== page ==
The enormous challenges faced by Harare make the job of councillor a difficult one. With just seven out of 46 council posts being filled by women, ward two councillor Auxillia Mahachi has an even tougher task representing her constituents in chambers. Despite this, she seems to be enjoying the job, due to the support she is receiving from her community.
Mahachi was born on 17 August 1955 at Harare Hospital and grew up in the high density suburb of Highfield in the section popularly known as Egypt. She attended Nyandoro Primary School and Kwenda Mission for her primary education. Mahachi then attended St Peter’s in Highfield for her secondary education.
Mahachi then found work as a clerk at a clothing company in the capital where she worked for 15 years, until she left to pursue cross-border trading which she did until 2004.
“I was motivated to run for council by the 50%-50% proportional representation between man and women that was being advocated for in our various political parties,” says Mahachi.
Turning to council work, Mahachi openly admits that she has not managed to carry out any tangible projects in her ward since assuming her post due to cash shortages, but explains how she is helping residents who need her representation.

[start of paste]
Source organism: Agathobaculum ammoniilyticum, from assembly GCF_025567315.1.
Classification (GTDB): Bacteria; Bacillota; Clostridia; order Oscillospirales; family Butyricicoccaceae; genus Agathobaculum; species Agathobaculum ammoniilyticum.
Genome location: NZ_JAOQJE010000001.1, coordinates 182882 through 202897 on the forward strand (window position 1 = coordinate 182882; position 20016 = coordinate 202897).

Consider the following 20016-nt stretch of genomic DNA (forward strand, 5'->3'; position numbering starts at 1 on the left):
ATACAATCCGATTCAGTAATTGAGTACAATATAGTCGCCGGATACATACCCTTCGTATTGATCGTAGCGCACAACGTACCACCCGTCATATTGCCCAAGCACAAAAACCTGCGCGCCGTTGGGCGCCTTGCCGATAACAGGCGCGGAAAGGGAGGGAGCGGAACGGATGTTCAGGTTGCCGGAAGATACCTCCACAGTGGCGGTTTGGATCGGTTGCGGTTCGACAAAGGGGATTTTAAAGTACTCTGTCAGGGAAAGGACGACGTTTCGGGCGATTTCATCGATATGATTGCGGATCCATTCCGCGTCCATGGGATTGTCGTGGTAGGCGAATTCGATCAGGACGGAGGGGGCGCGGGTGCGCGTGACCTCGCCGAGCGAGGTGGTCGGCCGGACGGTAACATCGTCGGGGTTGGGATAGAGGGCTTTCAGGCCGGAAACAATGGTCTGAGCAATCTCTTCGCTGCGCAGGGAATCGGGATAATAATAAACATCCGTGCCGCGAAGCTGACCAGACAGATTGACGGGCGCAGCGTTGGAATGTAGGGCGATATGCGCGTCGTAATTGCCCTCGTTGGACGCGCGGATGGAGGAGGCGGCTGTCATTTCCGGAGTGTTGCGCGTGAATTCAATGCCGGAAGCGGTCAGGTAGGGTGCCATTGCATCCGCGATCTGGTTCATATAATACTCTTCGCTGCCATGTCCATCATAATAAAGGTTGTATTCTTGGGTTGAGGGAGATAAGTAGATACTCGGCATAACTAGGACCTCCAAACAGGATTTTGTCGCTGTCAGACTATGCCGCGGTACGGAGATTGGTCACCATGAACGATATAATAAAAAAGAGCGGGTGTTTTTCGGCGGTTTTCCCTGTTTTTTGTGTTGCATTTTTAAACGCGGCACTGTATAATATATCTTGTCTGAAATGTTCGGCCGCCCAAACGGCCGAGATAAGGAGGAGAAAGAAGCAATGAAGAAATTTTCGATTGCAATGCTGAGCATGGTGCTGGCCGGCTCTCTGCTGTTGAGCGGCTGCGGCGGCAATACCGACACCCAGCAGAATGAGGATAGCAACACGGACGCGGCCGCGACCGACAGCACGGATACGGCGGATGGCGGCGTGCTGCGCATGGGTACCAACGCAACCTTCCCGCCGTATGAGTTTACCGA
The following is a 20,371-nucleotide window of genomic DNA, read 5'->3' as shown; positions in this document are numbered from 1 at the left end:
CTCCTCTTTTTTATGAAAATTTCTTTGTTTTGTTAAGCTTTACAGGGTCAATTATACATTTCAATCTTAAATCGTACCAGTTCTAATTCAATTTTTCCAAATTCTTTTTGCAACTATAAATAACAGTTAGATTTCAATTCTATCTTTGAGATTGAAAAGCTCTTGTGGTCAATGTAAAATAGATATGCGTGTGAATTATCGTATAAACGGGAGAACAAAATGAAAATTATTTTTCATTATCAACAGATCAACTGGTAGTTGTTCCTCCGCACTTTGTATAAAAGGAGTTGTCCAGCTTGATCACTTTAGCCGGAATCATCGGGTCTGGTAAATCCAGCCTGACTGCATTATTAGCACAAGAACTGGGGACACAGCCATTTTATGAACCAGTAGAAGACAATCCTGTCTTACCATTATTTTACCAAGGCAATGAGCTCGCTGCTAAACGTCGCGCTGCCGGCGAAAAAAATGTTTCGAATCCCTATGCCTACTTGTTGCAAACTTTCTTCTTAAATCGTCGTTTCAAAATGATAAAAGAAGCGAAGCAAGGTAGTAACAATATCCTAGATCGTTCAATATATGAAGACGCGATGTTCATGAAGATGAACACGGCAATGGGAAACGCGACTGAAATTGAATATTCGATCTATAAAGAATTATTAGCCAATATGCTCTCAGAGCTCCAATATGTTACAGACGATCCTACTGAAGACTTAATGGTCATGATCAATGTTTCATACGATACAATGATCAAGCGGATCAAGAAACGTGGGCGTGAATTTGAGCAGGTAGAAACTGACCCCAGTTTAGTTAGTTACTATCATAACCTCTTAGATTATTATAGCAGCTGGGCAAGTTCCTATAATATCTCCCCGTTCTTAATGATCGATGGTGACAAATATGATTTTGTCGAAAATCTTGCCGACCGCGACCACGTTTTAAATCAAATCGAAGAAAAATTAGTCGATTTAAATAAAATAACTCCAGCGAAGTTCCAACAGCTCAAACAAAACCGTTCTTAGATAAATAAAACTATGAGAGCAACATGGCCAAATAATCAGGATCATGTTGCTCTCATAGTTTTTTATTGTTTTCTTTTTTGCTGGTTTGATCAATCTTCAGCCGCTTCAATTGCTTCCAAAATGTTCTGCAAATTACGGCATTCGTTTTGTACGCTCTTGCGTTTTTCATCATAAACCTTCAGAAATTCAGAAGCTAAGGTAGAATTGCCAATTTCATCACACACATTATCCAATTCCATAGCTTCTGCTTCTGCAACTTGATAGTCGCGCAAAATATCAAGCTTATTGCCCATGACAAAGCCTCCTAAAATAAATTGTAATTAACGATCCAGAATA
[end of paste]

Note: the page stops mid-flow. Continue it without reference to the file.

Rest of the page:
“I am helping those with land problems such as leases, and those who require church space and some have already been granted their permits and leases. As for projects, there is no money but, people are coming and I am helping in any way I can,” she says.
Mahachi adds that people in her ward faced various challenges, but hopes that the recently approved 10% retention on all revenue collections for wards will go a long way in addressing challenges faced by residents.
“Right now nothing is happening in terms of service delivery. We are hoping that the 10% will enable us to address our challenges. We are facing challenges with council workers’ response to fault calls – they take long to respond even if you call them three or more times a day.”
Mahachi also says that her ward is facing challenges of refuse collection, which she attributes to the breaking-down of some council refuse trucks: “The sharing of the functional refuse trucks by wards is now affecting the refuse collection time-table as the truck now comes even in the afternoon. I believe this can be solved by the 10% which will enable wards to repair their trucks.”
As a woman leading one of the biggest and most interesting wards in Harare, Mahachi explains that she is happy with the support she is getting from residents in her community participation initiatives.
“I have done pot-hole filling and clean-up campaigns at various points in my ward, and residents have shown a lot of enthusiasm to participate and right now they are actually calling for more such projects. At the moment we are rehabilitating the swimming bath in Arcadia and it is almost complete,” says Mahachi.